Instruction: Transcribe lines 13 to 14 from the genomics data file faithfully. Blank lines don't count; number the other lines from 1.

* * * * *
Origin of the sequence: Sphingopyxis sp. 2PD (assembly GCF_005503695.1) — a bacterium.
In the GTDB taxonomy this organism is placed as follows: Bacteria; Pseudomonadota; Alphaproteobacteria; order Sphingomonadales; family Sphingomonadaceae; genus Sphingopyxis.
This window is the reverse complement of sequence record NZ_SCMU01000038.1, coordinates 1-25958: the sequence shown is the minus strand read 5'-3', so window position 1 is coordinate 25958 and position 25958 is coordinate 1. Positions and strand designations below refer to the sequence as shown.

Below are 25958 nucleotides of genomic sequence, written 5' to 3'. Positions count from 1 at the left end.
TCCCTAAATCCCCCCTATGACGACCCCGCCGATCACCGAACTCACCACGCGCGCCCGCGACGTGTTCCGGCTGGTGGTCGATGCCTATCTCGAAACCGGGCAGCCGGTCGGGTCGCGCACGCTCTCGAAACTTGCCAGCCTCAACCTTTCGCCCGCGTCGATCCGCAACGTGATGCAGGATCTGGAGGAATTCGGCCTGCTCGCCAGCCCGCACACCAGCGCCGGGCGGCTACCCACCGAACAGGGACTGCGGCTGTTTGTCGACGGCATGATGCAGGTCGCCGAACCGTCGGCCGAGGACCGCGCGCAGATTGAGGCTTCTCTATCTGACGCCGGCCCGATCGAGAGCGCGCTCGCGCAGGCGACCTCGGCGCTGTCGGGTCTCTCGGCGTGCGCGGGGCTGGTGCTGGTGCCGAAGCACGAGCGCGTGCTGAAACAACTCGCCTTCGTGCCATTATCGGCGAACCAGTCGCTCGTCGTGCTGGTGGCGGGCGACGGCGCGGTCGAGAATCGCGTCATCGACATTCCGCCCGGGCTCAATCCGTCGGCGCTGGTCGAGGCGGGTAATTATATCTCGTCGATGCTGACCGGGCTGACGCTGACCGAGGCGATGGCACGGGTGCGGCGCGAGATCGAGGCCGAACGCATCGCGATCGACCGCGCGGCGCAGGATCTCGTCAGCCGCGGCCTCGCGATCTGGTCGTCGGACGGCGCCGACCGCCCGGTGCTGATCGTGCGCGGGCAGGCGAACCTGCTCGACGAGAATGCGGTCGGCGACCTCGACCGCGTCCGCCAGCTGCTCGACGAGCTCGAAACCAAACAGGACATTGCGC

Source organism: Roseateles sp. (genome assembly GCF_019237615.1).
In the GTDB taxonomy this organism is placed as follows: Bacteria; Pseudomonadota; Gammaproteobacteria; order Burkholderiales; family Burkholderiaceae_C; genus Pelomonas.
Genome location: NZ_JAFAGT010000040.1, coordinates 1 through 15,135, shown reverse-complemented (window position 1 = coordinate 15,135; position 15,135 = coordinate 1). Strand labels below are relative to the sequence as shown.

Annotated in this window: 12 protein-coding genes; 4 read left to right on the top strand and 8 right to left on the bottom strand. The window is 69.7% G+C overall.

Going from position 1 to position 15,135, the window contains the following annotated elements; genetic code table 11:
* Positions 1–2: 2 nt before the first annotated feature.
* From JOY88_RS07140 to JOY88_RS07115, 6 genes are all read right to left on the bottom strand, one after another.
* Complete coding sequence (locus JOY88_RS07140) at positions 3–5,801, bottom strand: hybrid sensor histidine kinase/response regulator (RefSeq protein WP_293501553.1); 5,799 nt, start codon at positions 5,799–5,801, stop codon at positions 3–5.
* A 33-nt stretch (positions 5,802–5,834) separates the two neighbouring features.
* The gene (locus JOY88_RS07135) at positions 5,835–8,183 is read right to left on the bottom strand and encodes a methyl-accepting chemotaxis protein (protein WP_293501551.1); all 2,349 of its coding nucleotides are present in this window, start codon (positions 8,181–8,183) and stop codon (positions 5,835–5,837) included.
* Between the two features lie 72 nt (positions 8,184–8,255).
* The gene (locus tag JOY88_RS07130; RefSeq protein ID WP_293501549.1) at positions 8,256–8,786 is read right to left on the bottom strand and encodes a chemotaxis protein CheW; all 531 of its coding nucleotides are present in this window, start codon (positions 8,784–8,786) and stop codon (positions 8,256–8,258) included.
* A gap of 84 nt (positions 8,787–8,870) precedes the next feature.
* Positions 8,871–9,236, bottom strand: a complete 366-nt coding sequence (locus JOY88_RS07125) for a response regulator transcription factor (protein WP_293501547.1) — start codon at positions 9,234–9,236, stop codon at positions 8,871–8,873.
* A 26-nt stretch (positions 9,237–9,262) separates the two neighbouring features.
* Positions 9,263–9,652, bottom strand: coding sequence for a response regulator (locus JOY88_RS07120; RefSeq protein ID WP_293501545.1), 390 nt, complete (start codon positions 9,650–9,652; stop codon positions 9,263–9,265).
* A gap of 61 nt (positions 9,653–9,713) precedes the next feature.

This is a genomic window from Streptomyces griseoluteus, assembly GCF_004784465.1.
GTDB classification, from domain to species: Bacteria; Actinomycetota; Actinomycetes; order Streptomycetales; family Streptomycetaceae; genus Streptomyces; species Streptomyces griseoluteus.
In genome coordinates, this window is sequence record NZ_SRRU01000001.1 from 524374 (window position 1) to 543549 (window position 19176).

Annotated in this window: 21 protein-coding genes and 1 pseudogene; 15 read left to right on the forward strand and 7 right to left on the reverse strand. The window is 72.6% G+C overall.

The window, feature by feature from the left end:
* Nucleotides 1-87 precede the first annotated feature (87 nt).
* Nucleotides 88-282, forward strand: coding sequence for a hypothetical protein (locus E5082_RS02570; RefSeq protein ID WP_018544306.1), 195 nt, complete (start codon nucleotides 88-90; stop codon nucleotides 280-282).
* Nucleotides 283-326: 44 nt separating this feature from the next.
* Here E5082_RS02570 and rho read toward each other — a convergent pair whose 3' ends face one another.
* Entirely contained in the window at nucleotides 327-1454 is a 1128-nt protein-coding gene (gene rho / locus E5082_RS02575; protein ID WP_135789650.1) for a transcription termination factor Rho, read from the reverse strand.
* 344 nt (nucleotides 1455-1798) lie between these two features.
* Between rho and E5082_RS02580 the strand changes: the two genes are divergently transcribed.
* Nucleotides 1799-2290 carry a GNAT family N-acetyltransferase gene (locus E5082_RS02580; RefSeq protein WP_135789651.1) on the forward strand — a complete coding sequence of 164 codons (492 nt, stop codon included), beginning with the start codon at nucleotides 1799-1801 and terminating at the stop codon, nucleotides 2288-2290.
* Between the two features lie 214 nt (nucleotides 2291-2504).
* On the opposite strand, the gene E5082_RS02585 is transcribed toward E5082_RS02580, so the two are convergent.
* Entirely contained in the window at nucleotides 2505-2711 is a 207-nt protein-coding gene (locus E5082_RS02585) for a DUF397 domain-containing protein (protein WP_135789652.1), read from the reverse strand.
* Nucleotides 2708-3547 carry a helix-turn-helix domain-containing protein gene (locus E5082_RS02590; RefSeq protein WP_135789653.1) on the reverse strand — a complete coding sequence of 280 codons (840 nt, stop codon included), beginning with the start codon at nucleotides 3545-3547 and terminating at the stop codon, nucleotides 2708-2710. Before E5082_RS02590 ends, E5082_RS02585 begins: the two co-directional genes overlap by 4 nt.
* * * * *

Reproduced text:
* Complete coding sequence (locus JOY88_RS07140) at positions 3–5,801, bottom strand: hybrid sensor histidine kinase/response regulator (RefSeq protein WP_293501553.1); 5,799 nt, start codon at positions 5,799–5,801, stop codon at positions 3–5.
* A 33-nt stretch (positions 5,802–5,834) separates the two neighbouring features.